Still these issues don’t preclude political organizations playing a positive role for example with crafting strategy, helping anarchists develop their ideas together and coordinate, etc. There has been an emphasis in political thought to speak in generalities, about forms and structures, and thereby missing the contextual and historical aspects of these sorts of debates. More important than the structure of an organization is where it stands in the specific context and work on its time, and how it manages to make its work living in the daily struggles of the exploited. That can happen in different ways in a number of different projects.

Today such a strategy can be implemented within work already happening. For those who are members of existing organizations such as solidarity networks, unions, and community groups, militants should begin networking to find ways to formulate an anarchist program within their work, advance proposals to deepen anarchism’s influence over the organizations and struggles, and move towards an anarchist social organization model of struggle. With experience and a growth of forces, we could contest the direction of such organizations or form new ones depending on the context.

The existing political organizations similarly can contribute to this work by advocating for anarchist social organizations, contribute to agitation within existing organizing projects, and collaborate on the creation of new projects. In some cases this may require locals of political groups themselves forming new organizing efforts alone. Ideally this would be carried out with other individuals and groups through a process of dialogue. There are at least three national anarchist organizations all of which benefit from having the capacity to influence the debate, and could intervene on the side of advancing anarchism as an explicit force within social movements. The alternative is for it to remain obscured, clumsily discussed, and largely hidden from view of the public.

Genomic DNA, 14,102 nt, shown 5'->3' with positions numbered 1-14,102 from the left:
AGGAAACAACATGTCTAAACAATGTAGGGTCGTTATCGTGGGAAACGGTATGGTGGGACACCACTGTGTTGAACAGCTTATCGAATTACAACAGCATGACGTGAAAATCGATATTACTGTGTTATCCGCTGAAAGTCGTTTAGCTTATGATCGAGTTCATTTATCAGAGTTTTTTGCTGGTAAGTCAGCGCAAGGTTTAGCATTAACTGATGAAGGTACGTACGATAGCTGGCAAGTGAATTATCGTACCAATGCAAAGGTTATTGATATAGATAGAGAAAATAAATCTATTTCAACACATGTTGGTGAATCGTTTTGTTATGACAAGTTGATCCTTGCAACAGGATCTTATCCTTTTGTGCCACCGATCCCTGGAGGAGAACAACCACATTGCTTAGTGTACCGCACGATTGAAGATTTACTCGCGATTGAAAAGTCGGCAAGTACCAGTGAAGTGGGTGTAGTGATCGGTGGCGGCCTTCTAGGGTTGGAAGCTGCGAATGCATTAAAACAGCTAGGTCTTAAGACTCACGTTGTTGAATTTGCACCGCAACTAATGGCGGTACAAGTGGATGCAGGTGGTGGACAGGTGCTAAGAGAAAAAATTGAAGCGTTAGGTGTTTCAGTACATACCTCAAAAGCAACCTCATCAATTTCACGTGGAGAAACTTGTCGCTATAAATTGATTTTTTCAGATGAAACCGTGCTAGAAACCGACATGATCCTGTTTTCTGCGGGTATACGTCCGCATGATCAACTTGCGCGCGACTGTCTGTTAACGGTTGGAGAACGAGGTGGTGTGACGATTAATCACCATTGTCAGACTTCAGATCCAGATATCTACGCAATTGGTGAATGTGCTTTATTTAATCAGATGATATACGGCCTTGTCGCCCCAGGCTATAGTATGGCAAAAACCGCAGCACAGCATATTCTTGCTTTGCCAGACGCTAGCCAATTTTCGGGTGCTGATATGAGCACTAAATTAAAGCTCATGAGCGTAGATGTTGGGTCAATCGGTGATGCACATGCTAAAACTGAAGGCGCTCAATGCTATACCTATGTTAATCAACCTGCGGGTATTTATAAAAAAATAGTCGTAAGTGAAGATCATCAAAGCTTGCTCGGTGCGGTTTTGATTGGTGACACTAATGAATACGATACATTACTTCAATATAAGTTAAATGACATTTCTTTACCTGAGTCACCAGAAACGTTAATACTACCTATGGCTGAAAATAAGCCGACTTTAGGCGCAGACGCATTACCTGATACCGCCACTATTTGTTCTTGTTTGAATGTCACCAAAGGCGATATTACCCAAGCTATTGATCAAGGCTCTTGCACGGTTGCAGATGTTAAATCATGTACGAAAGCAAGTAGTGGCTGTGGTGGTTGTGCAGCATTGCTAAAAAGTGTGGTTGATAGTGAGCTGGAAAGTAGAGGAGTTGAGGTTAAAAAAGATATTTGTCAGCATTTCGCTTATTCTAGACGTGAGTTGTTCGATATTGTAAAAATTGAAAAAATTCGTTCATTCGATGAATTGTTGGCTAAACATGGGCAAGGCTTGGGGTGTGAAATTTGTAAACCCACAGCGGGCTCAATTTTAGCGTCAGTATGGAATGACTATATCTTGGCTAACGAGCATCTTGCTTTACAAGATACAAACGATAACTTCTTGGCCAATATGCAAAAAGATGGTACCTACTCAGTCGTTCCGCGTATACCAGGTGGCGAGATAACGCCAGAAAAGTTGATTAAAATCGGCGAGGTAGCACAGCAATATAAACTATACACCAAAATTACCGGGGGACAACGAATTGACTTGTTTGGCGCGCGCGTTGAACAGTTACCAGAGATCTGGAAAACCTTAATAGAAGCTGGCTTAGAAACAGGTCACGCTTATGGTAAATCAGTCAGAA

Where there is sufficient interest and capacity, new groups should be formed. Workplace networks, tenants and community groups, solidarity networks, and unions can be created with small numbers of militants who wish to combine their political work in a cohesive social-political project. In the United States such a strategy has not even been attempted on any serious scale since perhaps the days of the Haymarket martyrs and their anarchosyndicalist IWMA. The unprecedented shift in the mood of the population brought on by the crisis of 2008 has made these sorts of experiments more feasible if not pressing. It is up to us to take up the challenge and experiment. Yet the primary work in front of us is to find ways to translate a combative revolutionary anarchism into concrete activities that can be implemented and coordinated by small numbers of dedicated militants, and allow us a bridge to the next phases of struggle.

Scott Nappalos, November 2017

Johann Most: Ready for Freedom Now

Johann Most

Johann Most (1846-1906) was one of the most notorious anarchists in the latter part of the 19th century. He began his political career as a Social Democrat, elected to the German parliament, the Reichstag. He was imprisoned many times for his attacks on religion, property and the state. By the late 1870s, he was forced into exile in England, where he continued to advocate for revolutionary socialism. He soon became an anarchist, advocating anarchist collectivism. It was only much later that Most adopted an anarchist communist position. He was imprisoned in England for celebrating in his paper, Freiheit, the assassination of Czar Alexander II in Russia, after which he went to the United States, where he continued to publish Freiheit, and was again imprisoned for his inflammatory writings. He helped organize the International Working Peoples’ Association in 1883, a North American successor to the European based International Workingmen’s Association. The IWPA adopted essentially an anarcho-syndicalist program. In this piece from 1884, Most takes on his former fellow social democrats, criticizing them for claiming that the people were not ready for revolution. I included the Pittsburgh Proclamation in Volume One of Anarchism: A Documentary History of Libertarian Ideas.